DALLAS -- City Council voted not to try a six-month pilot program in the City of Dallas that would have allowed people caught with a small amount of marijuana to avoid jail time, instead being released with a citation and a summons to show up in court.
The council voted 10-5 against the cite-and-release program, which was opposed by Dallas Police Chief David Brown.
The program would've gone into effect in September and lasted through March so the city could assess the results and see what impact it had.
The cite-and-release program would not have changed the current penalties for marijuana possession. It would just allow police to issue a citation and a summons to appear in a Dallas courtroom, as opposed to immediately taking those possessing small amounts of the drug to jail.
According to a Facebook post from Councilmember Scott Griggs, two percent of Dallas Police Department arrests are for possession of small amounts of marijuana. He called it a "substantial use of DPD resources."
"Whatever your position on marijuana is, you have to acknowledge that the cost of enforcing these low-level possession crimes for outweigh any public benefit we get," he said. "There is no public safety benefit for arresting people for marijuana. There just isn't."
Councilmember Sandy Greyson was one of the leading voices opposing the pilot program. She said she was concerned that it would not include City of Dallas citizens who live in parts of far north Dallas that fall into Denton and Collin counties. Those citizens fall under the jurisdiction of the sheriff's department in those counties.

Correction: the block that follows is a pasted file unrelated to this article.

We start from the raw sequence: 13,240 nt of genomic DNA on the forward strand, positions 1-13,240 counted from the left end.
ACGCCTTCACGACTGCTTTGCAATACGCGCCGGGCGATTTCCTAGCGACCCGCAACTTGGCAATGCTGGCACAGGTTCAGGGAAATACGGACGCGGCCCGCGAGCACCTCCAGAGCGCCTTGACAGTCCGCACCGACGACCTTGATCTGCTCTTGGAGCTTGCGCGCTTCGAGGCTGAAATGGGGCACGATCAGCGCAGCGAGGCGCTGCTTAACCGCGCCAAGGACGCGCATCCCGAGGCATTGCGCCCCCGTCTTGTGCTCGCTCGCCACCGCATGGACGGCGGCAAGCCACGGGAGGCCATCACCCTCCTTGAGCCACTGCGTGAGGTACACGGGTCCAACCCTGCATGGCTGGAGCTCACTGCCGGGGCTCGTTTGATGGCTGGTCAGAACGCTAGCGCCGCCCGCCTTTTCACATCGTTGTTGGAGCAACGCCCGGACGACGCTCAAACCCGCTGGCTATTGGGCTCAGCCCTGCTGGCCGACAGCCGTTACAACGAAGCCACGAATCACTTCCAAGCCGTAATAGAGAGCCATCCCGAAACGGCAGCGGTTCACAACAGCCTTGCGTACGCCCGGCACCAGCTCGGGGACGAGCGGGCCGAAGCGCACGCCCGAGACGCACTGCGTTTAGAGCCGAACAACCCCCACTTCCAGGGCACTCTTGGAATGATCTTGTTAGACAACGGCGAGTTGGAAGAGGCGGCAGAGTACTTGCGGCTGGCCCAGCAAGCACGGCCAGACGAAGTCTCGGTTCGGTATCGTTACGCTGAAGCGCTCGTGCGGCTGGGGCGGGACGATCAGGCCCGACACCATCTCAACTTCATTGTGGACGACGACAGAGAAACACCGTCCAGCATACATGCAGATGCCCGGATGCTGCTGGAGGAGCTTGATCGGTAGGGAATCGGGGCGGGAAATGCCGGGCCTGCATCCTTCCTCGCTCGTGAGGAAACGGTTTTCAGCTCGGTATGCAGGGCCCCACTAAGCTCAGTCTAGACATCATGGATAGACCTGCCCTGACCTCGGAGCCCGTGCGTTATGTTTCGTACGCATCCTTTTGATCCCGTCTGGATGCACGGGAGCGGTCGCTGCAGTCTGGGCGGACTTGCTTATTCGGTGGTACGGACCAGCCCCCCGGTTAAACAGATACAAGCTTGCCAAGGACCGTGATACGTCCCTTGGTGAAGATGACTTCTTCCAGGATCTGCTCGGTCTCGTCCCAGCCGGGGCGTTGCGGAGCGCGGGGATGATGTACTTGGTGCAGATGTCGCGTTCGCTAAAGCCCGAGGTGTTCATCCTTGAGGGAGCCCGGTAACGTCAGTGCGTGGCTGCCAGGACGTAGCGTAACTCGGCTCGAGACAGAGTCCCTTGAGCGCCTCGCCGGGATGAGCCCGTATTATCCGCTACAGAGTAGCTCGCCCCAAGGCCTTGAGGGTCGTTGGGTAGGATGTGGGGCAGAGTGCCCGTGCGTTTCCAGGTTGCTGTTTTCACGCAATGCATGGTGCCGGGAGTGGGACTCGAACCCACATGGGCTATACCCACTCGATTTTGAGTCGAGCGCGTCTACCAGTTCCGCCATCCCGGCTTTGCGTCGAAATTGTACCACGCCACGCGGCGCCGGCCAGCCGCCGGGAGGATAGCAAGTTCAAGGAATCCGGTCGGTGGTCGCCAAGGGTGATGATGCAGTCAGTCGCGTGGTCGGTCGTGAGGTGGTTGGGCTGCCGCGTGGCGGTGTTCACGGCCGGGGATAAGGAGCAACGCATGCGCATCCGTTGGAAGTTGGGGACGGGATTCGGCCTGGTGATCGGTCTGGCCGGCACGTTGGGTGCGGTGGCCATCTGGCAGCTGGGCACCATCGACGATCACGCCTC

"It was unequal," Greyson said. "It was unfair for us to be able to say, 'OK, we're going to go to this area, and not this area -- the citizens of this area, but not another.' We have to be equal. We have to be with everybody."
Griggs dismissed arguments against the program as "red-herring arguments from people who really just want to continue to restrict marijuana."
"Ms. Greyson feels like 98 percent of the city that lives in Dallas County shouldn't be given this important justice reform because two percent who choose to live in Collin and Denton counties can't be given the same treatment," Griggs said.
Greyson said Griggs was "entitled to his opinion," but "it's equality we're talking about."
She said she's be happy to look into it again, if the program could include all City of Dallas citizens.